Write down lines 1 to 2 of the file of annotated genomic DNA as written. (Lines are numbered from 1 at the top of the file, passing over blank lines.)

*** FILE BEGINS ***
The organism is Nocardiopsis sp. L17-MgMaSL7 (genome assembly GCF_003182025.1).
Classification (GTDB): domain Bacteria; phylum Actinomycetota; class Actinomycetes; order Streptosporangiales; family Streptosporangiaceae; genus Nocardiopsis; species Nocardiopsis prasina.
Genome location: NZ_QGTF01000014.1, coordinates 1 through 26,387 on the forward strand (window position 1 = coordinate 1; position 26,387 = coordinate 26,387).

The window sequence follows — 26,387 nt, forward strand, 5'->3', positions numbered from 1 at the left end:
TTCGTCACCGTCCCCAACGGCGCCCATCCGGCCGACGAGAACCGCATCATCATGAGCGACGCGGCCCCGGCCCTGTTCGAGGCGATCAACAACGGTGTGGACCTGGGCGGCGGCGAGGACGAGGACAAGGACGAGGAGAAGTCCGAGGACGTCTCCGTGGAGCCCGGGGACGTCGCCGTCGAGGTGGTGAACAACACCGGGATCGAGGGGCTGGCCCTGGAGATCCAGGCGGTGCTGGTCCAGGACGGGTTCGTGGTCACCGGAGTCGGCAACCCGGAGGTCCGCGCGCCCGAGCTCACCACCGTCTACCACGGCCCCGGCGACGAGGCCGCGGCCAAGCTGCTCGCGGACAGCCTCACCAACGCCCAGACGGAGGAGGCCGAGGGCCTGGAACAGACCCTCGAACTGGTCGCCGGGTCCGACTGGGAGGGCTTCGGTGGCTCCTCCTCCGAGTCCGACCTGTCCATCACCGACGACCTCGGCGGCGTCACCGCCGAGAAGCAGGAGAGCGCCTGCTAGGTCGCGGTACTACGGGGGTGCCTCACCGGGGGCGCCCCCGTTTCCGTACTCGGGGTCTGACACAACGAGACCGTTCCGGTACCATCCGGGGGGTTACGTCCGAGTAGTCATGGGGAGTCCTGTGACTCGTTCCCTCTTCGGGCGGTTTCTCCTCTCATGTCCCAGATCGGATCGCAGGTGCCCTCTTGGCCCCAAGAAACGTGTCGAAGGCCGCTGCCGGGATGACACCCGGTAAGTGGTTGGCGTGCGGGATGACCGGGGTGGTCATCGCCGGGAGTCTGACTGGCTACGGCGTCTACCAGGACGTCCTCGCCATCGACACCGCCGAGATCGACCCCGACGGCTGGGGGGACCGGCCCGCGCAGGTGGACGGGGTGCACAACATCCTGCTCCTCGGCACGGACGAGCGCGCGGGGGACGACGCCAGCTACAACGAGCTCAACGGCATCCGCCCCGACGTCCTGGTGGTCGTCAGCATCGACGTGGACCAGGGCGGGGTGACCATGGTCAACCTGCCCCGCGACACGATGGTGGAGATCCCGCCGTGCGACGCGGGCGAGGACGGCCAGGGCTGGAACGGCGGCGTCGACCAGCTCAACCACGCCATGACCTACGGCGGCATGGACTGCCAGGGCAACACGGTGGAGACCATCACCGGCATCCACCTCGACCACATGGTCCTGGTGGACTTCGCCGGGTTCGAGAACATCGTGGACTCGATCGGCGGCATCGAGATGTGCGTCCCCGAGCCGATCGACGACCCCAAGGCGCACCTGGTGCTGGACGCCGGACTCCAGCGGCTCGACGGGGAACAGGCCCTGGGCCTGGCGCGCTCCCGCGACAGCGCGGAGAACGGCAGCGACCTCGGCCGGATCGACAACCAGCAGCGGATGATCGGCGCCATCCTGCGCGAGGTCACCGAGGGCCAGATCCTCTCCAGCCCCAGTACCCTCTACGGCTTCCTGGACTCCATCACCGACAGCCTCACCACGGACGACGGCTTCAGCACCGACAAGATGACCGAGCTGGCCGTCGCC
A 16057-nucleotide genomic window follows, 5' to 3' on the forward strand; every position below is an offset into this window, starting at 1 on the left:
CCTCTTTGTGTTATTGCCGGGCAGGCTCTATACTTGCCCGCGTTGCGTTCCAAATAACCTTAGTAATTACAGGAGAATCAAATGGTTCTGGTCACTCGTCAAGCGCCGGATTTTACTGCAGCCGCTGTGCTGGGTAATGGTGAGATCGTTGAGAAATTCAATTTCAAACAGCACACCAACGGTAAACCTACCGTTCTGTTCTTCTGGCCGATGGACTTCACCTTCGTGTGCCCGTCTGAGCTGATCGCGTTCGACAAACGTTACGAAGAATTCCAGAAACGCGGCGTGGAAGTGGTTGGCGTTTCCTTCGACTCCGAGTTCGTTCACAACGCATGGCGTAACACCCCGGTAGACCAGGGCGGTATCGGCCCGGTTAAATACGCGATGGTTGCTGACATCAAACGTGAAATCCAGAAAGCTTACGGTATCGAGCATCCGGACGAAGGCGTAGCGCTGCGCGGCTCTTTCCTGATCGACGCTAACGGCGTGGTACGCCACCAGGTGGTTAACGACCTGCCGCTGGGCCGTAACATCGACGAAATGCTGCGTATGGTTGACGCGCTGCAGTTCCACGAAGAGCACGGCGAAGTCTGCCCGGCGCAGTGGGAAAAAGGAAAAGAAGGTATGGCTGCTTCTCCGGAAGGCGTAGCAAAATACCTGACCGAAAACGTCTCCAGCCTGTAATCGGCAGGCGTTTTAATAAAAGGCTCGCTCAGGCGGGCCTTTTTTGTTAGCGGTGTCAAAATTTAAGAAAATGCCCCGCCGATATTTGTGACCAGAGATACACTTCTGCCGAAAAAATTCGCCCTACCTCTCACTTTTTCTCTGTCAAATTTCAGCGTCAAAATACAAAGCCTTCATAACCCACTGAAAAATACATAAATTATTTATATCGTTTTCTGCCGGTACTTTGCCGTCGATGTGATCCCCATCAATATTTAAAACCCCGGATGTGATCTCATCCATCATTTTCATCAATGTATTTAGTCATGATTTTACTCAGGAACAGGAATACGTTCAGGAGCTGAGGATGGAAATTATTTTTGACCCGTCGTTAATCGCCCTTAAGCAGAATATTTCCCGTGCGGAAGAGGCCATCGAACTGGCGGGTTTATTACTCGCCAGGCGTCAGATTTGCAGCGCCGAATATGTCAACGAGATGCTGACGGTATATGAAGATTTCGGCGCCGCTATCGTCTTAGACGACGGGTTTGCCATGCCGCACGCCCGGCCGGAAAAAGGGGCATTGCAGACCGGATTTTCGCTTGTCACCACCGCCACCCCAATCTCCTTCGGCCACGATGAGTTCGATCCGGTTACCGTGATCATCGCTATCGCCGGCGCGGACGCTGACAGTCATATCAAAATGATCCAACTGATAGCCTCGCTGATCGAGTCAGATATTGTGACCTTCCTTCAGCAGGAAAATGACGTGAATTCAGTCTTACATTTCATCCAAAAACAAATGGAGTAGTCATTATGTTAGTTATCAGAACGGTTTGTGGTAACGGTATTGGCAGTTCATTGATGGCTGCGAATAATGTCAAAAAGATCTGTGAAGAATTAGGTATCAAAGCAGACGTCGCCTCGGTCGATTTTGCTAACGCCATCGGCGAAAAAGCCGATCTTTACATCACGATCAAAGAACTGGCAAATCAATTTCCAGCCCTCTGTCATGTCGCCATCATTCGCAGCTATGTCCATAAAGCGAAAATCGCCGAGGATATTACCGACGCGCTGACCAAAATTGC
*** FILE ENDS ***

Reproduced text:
The organism is Nocardiopsis sp. L17-MgMaSL7 (genome assembly GCF_003182025.1).
Classification (GTDB): domain Bacteria; phylum Actinomycetota; class Actinomycetes; order Streptosporangiales; family Streptosporangiaceae; genus Nocardiopsis; species Nocardiopsis prasina.